Jesus Christ paid the penalty for sin by offering the perfect, spotless sacrifice. He conquered death, both spiritually and physically, securing our eternal salvation. “For you know that God paid a ransom to save you from the empty life you inherited from your ancestors. And the ransom he paid was not mere gold and silver. He paid for you with the precious lifeblood of Christ, the sinless, spotless Lamb of God.” 1 Peter 1:18-19
Matthew 27:62-66, Mark 16:1, Luke 23:56, John 19:40-42
Early Sunday morning, several women (Mary Magdalene, Joanna, Salome, and Mary the mother of James) went to the tomb and discovered that the large stone covering the entrance had been rolled away. An angel announced: “Don’t be afraid! I know you are looking for Jesus, who was crucified. He isn’t here! He is risen from the dead, just as he said would happen.” Matthew 28:5-6
On the day of his resurrection, Jesus Christ made several appearances. The first person to see him was Mary Magdalen. Jesus also appeared to Peter, to the two disciples on the road to Emmaus, and later that day to all the disciples except Thomas, while they were gathered in a house for prayer.
“Peace to you!”
Matthew 28:1-13, Mark 16:1-14, Luke 24:1-49, John 20:1-23
Greetings fellow sojourners! Perhaps you have heard the ‘knives out’ phrase recently. It refers to people who blame or punish someone unjustly, deliberately causing them problems. Families are a wonderful blessing of God, but like people, they tend to be less than perfect, and some can be worse than others. In 2 Samuel Joab created some family chaos when he choose not to see God’s sovereignty in his circumstances but instead looked to his dark jealousy resulting in him bringing out a sharp knife to revenge his offended heart. In all our disputes, it is far better to bring peace, not a sword into our relationships. To do this will require complete trust in God’s sovereignty in every area of our life ~ even and especially the part that seems most out of control.
Absalom had appointed Amasa over the army in place of Joab. Amasa was the son of Jether, an Ishmaelite who had married Abigail, the daughter of Nahash and sister of Zeruiah the mother of Joab.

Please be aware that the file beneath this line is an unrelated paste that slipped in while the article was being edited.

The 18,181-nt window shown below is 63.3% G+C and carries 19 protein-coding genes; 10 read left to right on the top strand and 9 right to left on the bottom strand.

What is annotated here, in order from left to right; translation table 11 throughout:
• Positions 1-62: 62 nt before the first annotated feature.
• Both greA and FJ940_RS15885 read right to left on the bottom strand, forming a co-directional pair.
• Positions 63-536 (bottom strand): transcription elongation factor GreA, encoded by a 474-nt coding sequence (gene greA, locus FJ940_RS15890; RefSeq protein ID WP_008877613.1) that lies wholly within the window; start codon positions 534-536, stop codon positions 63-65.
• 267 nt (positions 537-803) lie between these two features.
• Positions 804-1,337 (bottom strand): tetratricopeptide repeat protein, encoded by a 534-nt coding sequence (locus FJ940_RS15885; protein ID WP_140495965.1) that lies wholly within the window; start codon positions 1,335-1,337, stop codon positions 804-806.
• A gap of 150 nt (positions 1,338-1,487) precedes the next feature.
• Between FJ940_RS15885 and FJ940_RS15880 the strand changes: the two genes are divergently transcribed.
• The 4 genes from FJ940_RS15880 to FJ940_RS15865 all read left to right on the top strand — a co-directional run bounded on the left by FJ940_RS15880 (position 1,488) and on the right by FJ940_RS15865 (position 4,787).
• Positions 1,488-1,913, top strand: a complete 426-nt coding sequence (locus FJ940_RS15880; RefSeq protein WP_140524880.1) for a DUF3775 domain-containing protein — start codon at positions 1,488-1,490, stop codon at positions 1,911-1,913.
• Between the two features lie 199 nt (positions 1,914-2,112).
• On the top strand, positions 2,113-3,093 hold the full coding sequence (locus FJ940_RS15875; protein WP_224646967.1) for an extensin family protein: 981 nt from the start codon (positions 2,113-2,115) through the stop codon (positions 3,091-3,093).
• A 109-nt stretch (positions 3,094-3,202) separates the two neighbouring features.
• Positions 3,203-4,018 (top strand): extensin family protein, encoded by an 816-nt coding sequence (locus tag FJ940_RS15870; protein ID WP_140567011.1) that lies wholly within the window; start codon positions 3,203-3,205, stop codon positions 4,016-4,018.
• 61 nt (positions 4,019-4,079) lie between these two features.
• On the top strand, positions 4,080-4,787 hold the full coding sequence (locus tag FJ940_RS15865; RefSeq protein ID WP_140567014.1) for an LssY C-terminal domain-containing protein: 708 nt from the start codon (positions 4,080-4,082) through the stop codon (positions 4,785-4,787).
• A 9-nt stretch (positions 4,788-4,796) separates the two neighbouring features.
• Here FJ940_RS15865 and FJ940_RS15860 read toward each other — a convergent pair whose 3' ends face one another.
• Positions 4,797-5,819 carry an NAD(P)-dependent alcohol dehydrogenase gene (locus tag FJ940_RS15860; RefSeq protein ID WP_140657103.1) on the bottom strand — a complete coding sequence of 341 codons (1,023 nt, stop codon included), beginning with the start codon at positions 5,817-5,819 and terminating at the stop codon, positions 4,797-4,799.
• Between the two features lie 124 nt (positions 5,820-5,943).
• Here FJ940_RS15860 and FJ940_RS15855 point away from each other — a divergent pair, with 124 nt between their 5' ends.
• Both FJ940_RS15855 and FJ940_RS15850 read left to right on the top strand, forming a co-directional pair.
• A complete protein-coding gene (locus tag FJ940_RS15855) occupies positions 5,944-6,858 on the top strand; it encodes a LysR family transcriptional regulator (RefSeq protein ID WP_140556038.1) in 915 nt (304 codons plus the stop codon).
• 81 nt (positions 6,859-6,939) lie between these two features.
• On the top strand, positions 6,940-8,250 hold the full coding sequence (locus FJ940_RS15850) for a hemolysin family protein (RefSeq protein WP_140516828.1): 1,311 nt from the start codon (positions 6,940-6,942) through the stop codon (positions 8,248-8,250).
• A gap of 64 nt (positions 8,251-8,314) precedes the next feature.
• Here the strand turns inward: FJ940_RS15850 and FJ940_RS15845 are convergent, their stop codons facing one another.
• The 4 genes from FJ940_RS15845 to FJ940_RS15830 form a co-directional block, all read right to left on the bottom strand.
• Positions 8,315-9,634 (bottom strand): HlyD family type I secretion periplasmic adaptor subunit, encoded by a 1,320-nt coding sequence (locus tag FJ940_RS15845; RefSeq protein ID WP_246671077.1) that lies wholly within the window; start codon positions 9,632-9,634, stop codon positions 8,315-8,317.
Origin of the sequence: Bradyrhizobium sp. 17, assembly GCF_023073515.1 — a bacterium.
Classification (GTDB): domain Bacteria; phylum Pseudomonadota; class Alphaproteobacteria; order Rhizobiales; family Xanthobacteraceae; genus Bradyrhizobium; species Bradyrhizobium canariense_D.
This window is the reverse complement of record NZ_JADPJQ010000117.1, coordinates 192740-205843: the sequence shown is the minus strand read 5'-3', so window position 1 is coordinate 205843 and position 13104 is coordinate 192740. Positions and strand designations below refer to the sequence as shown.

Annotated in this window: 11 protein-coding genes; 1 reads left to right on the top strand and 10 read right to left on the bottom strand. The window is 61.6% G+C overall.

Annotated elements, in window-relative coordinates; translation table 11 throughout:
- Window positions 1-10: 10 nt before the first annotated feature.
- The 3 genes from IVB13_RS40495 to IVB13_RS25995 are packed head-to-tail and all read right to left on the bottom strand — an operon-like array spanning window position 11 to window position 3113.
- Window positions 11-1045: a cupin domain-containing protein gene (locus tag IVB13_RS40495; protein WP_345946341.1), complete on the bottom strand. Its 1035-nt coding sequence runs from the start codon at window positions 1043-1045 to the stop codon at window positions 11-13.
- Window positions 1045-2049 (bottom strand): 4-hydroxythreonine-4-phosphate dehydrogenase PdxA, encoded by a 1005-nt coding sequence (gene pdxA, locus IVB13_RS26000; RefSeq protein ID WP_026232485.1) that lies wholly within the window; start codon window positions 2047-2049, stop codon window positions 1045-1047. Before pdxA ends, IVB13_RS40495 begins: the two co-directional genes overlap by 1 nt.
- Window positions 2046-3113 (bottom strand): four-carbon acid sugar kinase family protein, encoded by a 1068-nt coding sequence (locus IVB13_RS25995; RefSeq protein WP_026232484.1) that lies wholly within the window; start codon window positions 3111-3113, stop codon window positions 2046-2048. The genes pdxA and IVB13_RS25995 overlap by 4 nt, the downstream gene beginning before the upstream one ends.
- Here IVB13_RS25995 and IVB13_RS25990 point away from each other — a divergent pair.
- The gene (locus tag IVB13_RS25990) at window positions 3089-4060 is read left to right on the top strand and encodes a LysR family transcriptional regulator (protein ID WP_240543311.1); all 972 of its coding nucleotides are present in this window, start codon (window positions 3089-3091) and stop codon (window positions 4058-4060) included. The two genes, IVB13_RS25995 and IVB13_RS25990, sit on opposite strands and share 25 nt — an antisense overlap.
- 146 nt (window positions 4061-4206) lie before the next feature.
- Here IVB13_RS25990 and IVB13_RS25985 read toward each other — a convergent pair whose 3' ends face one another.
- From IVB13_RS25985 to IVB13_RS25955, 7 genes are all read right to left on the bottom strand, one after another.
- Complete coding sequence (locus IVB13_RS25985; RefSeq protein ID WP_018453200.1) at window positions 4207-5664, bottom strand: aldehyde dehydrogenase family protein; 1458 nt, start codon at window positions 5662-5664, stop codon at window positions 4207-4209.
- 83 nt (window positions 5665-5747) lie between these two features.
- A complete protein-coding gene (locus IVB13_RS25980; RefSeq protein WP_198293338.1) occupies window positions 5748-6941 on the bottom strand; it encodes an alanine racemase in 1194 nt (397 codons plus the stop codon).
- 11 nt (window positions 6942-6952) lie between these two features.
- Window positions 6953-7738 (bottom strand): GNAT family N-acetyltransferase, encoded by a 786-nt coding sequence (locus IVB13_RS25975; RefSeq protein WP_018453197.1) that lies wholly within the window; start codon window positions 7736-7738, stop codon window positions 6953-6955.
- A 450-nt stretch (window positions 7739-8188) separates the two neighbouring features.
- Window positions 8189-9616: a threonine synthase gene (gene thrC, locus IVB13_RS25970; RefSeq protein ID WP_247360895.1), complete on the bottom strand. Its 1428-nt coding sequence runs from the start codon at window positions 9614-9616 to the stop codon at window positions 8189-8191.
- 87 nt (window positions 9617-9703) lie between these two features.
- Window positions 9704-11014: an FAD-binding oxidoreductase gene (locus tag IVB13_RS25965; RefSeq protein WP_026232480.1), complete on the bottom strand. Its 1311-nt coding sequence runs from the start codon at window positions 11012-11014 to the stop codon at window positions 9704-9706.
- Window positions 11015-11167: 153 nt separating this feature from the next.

2 Samuel 17:25
When Absalom conquered Jerusalem and Abigail’s son, Amasa, became commander of the rebel army, his mother may have rejoiced that he’d gained such a grand position. But before long, Abigail would have understood the turmoil and danger that faced her child. Because soon, rebellious Absalom was dead, and her son was labeled a traitor to King David.
Then, in a peacemaking twist, King David offered Amasa the position of commander of his army, setting aside Joab, Abigail’s nephew, who had that job. Again, Abigail must have been on top of the world and relieved that her child was both safe and trusted by the king.
But what a family feud David’s decision started! Jealous Joab responded by killing his new commander with a single stab of his knife. A situation that seemed so promising instantly turned to tragedy. Believer, instead of having our knives out, let’s allow God full access to search our hearts in order to reveal anything there that is prone to offense. Any heart stoked by an offensive ‘sword’ that has not first had the Spirit of God bring it deliverance, will retaliate. Lord, search my heart and know me. If there is any offensive way in me, reveal it to me so that I may yield it to Your healing. I desire everything in my heart to be transformed by the power of your love.
Why am I so depressed? Why this turmoil within me? Put your hope in God, for I will still praise Him, my Savior and my God. I am deeply depressed; therefore I remember You…
Sorrow here is put to the question. “Why am I so depressed? Why this turmoil within me?” The words imply that God’s people have the habit of pressing down their own souls. That by our own sin, turmoil roars within us and tosses us around. This pressing down of our soul and the resulting turmoil creates more trouble for ourselves than the devil tempts us to.